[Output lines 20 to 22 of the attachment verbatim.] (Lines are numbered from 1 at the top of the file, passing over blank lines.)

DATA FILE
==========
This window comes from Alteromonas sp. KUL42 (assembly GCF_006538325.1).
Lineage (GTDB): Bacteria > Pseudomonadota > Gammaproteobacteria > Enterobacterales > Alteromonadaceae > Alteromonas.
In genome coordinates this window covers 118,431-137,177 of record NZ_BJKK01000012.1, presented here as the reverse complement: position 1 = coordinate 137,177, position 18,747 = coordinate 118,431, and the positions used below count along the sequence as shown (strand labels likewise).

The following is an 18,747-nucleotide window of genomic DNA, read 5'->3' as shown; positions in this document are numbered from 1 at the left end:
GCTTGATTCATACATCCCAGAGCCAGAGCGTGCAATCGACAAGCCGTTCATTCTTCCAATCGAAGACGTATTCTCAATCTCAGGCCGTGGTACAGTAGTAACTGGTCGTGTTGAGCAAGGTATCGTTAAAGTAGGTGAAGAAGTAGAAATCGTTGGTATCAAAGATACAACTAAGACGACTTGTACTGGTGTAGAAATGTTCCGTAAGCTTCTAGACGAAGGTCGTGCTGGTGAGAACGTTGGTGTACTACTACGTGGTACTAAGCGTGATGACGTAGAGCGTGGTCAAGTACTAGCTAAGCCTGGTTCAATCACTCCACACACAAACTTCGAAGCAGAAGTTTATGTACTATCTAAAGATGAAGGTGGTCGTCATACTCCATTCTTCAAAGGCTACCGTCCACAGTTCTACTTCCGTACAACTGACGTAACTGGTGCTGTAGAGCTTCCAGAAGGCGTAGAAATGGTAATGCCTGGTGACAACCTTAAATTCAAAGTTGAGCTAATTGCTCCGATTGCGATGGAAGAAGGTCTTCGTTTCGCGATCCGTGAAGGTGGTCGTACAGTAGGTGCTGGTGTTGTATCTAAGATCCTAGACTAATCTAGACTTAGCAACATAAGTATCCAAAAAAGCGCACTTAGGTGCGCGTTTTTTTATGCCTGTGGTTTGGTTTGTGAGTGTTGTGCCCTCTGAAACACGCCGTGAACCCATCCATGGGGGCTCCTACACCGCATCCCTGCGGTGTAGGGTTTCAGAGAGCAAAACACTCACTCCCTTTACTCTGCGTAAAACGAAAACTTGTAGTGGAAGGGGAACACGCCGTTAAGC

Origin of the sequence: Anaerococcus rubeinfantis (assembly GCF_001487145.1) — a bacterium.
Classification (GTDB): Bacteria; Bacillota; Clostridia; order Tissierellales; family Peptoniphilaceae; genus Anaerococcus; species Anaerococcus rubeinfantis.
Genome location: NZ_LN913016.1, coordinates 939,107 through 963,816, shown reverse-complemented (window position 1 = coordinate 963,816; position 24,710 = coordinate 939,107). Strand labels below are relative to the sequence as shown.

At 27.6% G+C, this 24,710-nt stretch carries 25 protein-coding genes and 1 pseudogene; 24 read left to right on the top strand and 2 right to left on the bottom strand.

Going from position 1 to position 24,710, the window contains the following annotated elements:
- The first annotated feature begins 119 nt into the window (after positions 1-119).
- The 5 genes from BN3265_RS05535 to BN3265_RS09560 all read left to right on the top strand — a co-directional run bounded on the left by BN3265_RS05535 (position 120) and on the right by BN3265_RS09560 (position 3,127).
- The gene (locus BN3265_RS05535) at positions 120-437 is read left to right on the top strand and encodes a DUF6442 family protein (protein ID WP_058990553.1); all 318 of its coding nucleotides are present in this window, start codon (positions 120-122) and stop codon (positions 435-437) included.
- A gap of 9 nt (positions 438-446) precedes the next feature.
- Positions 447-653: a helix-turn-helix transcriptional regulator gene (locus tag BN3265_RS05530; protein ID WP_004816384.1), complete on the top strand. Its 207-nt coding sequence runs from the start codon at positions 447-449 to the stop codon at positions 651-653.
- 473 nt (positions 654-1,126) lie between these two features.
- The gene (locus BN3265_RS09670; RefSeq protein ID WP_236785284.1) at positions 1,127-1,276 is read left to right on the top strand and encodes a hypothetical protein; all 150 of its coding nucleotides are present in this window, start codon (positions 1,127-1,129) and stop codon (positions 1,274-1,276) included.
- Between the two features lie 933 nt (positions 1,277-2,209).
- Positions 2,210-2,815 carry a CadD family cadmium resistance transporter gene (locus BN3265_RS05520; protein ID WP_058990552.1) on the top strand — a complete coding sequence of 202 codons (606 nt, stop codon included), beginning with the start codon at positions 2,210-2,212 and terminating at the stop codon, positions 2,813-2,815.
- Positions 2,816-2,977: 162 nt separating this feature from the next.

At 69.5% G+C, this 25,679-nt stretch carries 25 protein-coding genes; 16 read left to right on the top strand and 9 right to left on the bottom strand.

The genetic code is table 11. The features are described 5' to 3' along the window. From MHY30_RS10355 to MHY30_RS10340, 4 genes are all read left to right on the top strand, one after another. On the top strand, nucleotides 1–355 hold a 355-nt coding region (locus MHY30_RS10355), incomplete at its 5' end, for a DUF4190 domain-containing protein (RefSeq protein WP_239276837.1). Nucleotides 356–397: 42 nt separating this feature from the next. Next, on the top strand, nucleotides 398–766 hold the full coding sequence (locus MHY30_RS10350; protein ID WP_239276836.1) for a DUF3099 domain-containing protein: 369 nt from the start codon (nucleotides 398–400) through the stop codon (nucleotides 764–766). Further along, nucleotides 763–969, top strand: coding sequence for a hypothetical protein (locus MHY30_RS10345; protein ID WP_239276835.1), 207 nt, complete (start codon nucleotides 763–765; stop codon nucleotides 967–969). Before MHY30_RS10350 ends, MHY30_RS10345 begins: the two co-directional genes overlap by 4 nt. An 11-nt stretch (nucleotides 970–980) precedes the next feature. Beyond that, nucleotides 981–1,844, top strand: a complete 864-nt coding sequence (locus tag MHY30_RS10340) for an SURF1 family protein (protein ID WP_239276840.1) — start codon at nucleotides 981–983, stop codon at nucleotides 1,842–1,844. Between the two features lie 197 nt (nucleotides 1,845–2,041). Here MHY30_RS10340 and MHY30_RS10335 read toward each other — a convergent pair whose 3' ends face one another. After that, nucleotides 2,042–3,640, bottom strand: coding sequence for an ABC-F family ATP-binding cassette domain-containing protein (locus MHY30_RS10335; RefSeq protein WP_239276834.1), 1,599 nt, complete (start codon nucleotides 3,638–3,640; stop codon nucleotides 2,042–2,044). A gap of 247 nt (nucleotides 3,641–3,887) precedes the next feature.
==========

- Positions 2,816-2,977: 162 nt separating this feature from the next.

At 69.5% G+C, this 25,679-nt stretch carries 25 protein-coding genes; 16 read left to right on the top strand and 9 right to left on the bottom strand.

The genetic code is table 11. The features are described 5' to 3' along the window. From MHY30_RS10355 to MHY30_RS10340, 4 genes are all read left to right on the top strand, one after another. On the top strand, nucleotides 1–355 hold a 355-nt coding region (locus MHY30_RS10355), incomplete at its 5' end, for a DUF4190 domain-containing protein (RefSeq protein WP_239276837.1). Nucleotides 356–397: 42 nt separating this feature from the next. Next, on the top strand, nucleotides 398–766 hold the full coding sequence (locus MHY30_RS10350; protein ID WP_239276836.1) for a DUF3099 domain-containing protein: 369 nt from the start codon (nucleotides 398–400) through the stop codon (nucleotides 764–766). Further along, nucleotides 763–969, top strand: coding sequence for a hypothetical protein (locus MHY30_RS10345; protein ID WP_239276835.1), 207 nt, complete (start codon nucleotides 763–765; stop codon nucleotides 967–969). Before MHY30_RS10350 ends, MHY30_RS10345 begins: the two co-directional genes overlap by 4 nt. An 11-nt stretch (nucleotides 970–980) precedes the next feature. Beyond that, nucleotides 981–1,844, top strand: a complete 864-nt coding sequence (locus tag MHY30_RS10340) for an SURF1 family protein (protein ID WP_239276840.1) — start codon at nucleotides 981–983, stop codon at nucleotides 1,842–1,844. Between the two features lie 197 nt (nucleotides 1,845–2,041). Here MHY30_RS10340 and MHY30_RS10335 read toward each other — a convergent pair whose 3' ends face one another. After that, nucleotides 2,042–3,640, bottom strand: coding sequence for an ABC-F family ATP-binding cassette domain-containing protein (locus MHY30_RS10335; RefSeq protein WP_239276834.1), 1,599 nt, complete (start codon nucleotides 3,638–3,640; stop codon nucleotides 2,042–2,044). A gap of 247 nt (nucleotides 3,641–3,887) precedes the next feature.